It was a wheely-fun (and personalized) wedding.
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Deb and Meryl
"I wish I could destroy her, but I can't," says Meryl Gorth of her bride, Deborah. She's referring, of course, to the track: Both Meryl and Deb play for Philadelphia's roller-derby league, and in the world of roller derby, ladies and gentlemen, that is true love. Four years ago, as a brand ambassador for Riedell Skates, Meryl Kordasinski traveled from her home outside Paris to Philadelphia to play roller derby. There she met Deb, a fellow player and M.D./Ph.D. student, who asked her out for coffee. Meryl, who is now studying to be a dietitian, worried she wouldn't understand her date's English. Luckily, Deb spoke French well enough that the conversation flowed. It went so well that their next date, in Paris that spring, lasted a week, and then Meryl returned for increasingly longer visits to America.
Fast-forward several months, and her 90-day visa waiver was exhausted. They wanted to be together and "didn't want to take the risk that she wouldn't get in anymore," says Deb. So with a sense of urgency and a '72 Yamaha motorcycle instead of a ring (vintage cycles are another shared love), Deb proposed. They had a "flash mob" wedding: Friends and family converged on Girard, a local restaurant, with a case of Champagne and signed the license to make it official. The legalities out of the way, the couple started planning their real celebration. "We wanted the big ceremony," says Deb, "bringing our whole community together to support our relationship."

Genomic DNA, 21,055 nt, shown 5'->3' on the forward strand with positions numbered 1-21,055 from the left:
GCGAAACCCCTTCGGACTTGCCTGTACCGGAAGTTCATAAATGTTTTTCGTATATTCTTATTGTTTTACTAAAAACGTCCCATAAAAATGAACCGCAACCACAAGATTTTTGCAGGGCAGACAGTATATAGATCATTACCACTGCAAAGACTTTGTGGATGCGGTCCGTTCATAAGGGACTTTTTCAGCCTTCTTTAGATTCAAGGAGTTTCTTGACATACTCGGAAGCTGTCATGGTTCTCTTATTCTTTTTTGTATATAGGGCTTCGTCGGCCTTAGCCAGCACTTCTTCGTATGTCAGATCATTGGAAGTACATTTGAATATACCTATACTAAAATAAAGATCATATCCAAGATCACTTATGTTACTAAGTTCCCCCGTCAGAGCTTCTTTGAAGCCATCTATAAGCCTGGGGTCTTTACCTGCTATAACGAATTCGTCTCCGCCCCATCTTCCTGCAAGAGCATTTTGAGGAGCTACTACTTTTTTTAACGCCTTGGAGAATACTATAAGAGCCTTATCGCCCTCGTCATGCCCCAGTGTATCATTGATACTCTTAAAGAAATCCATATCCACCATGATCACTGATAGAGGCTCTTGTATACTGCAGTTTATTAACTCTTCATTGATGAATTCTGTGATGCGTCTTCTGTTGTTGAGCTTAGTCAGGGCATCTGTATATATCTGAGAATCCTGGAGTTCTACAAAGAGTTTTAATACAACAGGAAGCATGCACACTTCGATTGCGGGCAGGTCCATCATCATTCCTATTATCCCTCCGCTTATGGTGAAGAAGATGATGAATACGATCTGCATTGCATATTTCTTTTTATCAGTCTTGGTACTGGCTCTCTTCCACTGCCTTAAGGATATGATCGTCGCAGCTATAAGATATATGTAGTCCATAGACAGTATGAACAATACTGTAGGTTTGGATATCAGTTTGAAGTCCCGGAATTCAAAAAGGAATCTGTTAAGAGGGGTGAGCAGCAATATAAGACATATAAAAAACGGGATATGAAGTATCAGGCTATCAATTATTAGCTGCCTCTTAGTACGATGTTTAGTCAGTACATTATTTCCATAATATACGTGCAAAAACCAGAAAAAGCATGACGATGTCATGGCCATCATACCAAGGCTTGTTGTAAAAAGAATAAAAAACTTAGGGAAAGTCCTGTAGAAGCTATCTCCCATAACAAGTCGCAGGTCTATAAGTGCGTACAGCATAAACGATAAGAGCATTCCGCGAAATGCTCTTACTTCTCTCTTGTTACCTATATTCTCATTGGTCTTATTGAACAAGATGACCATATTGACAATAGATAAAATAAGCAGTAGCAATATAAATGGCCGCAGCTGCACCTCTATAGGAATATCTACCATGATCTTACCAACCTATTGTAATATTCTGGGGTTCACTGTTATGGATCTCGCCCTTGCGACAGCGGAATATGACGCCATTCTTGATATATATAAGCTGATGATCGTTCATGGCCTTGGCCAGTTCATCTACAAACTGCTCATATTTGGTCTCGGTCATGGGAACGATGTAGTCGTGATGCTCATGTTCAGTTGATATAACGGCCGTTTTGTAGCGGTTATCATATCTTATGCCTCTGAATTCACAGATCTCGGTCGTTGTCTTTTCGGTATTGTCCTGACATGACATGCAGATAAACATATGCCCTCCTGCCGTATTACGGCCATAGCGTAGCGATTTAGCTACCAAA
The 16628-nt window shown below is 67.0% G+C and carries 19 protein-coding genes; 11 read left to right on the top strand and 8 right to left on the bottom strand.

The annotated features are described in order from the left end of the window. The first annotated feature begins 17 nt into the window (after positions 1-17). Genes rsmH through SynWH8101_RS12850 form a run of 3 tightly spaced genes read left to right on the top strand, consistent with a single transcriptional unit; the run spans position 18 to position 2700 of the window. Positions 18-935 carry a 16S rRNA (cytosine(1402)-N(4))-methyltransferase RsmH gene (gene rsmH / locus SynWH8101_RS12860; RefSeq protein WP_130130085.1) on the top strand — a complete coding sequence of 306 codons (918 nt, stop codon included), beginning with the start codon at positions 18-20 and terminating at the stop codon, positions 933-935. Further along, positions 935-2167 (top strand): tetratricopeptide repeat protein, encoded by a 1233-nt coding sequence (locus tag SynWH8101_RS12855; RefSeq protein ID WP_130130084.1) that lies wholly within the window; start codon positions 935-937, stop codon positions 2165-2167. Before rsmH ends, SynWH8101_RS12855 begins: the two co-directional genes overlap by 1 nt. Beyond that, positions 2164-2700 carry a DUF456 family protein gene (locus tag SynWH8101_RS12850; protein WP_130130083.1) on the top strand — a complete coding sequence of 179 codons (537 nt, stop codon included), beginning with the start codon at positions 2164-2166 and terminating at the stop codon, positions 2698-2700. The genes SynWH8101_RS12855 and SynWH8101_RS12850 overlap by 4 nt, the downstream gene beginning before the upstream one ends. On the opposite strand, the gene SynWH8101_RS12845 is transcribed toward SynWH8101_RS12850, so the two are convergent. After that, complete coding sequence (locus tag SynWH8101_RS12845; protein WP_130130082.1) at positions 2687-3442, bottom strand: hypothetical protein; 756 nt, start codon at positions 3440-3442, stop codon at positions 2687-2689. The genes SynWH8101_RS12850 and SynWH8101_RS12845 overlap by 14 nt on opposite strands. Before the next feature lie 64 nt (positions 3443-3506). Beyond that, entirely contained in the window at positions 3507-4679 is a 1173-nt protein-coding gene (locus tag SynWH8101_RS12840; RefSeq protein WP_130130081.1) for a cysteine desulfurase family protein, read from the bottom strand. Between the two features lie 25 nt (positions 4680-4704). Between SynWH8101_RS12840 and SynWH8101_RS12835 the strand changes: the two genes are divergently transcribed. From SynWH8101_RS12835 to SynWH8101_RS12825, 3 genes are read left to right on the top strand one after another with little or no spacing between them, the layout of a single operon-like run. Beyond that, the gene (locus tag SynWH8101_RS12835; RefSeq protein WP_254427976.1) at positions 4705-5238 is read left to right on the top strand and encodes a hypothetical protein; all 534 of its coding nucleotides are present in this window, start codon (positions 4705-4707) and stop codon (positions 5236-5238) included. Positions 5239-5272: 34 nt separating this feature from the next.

And so they did, on the weekend of August 5, 2016, in their most unique way: The rehearsal the night before included cocktails at a favorite restaurant, Vetri; then they had a batting-cage party. The next day, they exchanged nondenominational vows in front of 130 loved ones at the Pennsylvania Academy of the Fine Arts, just five blocks from their house. Deb (left) wore a gown by Sarah Seven; Meryl wore Watters. Then they did the natural thing and laced up their skates for a spin on the dance floor to Nat "King" Cole's "L-O-V-E." Dinner was inspired by both French and American classics, and later, bite-size desserts were passed from trays so the dancing could continue. Eventually Deb and Meryl used their motorcycle and sidecar to head to the after-party—but not before taking a raucous, cheer-fueled in around the city they now call home.
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A Furry Friend
Deb's cat, Maxwell, admired the brides' bouquets as they prepped for the wedding at home. "One of the pre-conditions of our wedding was that she had to like my—now our—cat," says Deb.
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In Southern Style
The couple decided to try out an old Southern tradition of burying a bottle of bourbon upside down a month before their wedding, then digging it up on the big day. Legend says if you do, you'll have beautiful weather. They chose Kinsey Bourbon Whiskey from a local source—New Liberty Distillery. "The forecast predicted rain for the weekend, but it turned out beautiful," says Deb. "The bourbon trick must be true!"
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A Bold Bridal Bouquet